Chaim listened intently. I saw that my words pained him. His gaze looked as if he was looking for a point of exit. Finally, he said:

        "By homiletic exegesis, one can explain any problem. You know that lately I have been working on compiling a book for study, but doubts have overcome me, and I cannot continue. Apparently, this is also vanity, and chasing after the wind[4]".

        He rested for a moment and added:

        "Our sages who looked into all the crevices and wrinkles of the soul explained the verse 'Jacob arrived whole' (Genesis 33, 18) – whole is his body, whole in his money, and whole in his Torah. That is to say, there is a threefold sense of wholeness: health, economic security, and cultural life. These are the urgent needs of man that are required for peace of the soul. However, how many Jacobs are there in the marketplace?"

        "My wings are plucked, plucked – and I am silent –".

        The feeling that "his wings are plucked", did not come upon him suddenly, at one time. In the last years – particularly after his illness – thin doubts began to seep into his subconscious, for "the day has declined", and an angst seeped into his soul and poured onto it drops of poison mixed with fear. This was not due to physical decline, but rather due to a dream, which was not realized and would never be realized. He must become accustomed to the idea that he was "only" a teacher. "Traveled and traveled but not a veteran", he used to say. Then I realized that days came upon Chaim for which he had no desire.

        When he went on vacation during his final summer, I came to take leave of him. The conversation was choppy. He was in the midst of a flurry of activity. Chaim was taking measured steps from room to room, deciding what to pack and what to leave behind.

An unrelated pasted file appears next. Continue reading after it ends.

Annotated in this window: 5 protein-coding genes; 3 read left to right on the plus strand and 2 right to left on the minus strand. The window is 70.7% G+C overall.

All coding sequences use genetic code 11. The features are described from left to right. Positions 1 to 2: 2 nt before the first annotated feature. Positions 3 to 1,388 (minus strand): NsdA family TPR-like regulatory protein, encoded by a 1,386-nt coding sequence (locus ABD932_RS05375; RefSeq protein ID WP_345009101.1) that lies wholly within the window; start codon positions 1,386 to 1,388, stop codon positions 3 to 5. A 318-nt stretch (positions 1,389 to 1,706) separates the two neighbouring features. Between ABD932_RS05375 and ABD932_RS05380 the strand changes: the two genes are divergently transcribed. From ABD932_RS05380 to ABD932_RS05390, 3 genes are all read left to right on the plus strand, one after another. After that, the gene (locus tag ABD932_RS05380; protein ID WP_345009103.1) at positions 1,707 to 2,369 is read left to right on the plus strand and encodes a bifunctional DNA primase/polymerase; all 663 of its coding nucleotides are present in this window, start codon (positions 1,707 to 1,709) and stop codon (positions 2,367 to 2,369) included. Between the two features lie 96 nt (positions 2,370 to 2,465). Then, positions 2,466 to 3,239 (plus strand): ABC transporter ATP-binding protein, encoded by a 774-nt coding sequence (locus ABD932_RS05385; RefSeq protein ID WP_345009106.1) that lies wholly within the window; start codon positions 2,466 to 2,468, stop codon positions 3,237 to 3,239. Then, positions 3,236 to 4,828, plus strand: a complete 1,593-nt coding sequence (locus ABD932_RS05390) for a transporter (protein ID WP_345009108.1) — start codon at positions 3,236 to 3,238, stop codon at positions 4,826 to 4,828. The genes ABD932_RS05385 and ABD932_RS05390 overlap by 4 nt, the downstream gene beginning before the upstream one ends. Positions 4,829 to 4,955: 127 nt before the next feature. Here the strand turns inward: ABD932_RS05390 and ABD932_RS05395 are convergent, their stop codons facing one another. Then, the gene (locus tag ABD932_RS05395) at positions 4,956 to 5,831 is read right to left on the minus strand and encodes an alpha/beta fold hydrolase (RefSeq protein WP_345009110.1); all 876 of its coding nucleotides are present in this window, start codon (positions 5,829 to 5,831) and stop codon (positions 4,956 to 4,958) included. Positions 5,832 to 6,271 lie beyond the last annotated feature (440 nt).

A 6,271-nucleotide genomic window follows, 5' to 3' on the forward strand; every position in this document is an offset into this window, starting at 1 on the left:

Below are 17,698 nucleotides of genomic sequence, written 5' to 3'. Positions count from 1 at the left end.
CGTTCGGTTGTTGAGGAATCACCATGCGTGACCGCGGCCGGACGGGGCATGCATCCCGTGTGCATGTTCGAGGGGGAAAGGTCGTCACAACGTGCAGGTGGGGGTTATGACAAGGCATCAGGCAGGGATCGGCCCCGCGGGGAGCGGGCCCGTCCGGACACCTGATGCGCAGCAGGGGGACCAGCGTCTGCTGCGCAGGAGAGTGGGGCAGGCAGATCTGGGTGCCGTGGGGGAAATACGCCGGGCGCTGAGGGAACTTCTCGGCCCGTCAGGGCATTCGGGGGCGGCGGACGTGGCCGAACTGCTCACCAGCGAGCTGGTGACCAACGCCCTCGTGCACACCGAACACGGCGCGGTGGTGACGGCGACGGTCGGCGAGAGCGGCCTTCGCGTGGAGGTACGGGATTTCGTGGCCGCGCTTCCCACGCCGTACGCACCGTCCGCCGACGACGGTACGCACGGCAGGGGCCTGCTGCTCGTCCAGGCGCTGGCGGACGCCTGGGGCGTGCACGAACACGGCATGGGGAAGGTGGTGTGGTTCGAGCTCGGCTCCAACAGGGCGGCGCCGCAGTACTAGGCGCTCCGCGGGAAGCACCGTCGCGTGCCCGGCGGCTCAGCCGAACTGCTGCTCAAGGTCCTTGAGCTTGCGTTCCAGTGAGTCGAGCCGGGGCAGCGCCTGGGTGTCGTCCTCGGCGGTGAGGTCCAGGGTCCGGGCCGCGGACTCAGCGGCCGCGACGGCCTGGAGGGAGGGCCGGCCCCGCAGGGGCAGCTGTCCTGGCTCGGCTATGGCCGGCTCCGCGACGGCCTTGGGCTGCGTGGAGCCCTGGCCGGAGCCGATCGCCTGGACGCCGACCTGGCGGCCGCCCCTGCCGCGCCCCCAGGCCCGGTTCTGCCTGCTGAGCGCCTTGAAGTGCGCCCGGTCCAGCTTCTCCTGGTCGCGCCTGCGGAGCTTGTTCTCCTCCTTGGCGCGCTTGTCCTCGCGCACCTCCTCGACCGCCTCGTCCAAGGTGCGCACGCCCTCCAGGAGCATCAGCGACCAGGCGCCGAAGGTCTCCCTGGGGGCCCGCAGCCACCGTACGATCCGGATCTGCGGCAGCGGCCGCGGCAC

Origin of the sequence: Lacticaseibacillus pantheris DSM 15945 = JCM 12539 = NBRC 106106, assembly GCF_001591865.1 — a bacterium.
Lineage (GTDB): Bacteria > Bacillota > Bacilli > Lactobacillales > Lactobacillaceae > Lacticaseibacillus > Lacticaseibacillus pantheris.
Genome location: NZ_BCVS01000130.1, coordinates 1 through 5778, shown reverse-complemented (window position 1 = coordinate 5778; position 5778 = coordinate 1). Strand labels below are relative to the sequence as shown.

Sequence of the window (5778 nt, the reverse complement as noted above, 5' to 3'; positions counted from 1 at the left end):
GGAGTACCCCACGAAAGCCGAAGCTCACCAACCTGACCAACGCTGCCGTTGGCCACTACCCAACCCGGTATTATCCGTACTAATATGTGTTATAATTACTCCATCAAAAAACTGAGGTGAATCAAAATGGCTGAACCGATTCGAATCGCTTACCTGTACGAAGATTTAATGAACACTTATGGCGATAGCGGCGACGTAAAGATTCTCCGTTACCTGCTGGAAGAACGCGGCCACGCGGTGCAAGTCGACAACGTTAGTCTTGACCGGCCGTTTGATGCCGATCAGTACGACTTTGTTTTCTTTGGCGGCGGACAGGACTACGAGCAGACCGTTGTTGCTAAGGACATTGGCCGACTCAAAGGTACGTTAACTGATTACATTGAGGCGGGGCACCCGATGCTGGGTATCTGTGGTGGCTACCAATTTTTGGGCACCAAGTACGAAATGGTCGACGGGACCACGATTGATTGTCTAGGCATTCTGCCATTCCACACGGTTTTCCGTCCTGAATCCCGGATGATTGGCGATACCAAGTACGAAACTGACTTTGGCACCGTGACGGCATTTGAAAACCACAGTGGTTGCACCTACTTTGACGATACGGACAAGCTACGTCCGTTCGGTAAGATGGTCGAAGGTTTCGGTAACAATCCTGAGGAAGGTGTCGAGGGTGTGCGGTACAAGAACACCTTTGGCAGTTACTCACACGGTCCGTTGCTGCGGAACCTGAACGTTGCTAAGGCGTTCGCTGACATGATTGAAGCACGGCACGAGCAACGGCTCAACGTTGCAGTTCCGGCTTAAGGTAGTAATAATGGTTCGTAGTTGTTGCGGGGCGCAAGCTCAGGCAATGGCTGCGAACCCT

I suddenly realized that the first item that he put in his suitcase was his Tallit (prayer shawl). He folded it and caressed it. He yearned for it with devotion as would a pious Jew.

        I followed after him, and from behind his back I asked him:

        "Reb Chaim my brother, why did you see fit to pack your Tallit first?"

        His face became serious.

        "I will answer your query with a story that I read or heard: Once the Maggid of Kelm came to town. He entered one house and did not see anybody there. Behold, from one of the rooms he heard a gentle voice of quiet wailing. The Kelmer followed after the voice. Suddenly he saw that on a chair in the corner there was a Tallit. He leaned over it and whispered to it:

        Tallit, Tallit, why are you weeping?

        It answered:

        My owner went abroad. He packed all of his precious belongings, including insignificant objects, but he forgot me.

        When the Kelmer heard these words, he said:

        Tallit, Tallit, take comfort! The day will come when your owner will leave everything behind and only take you[5]".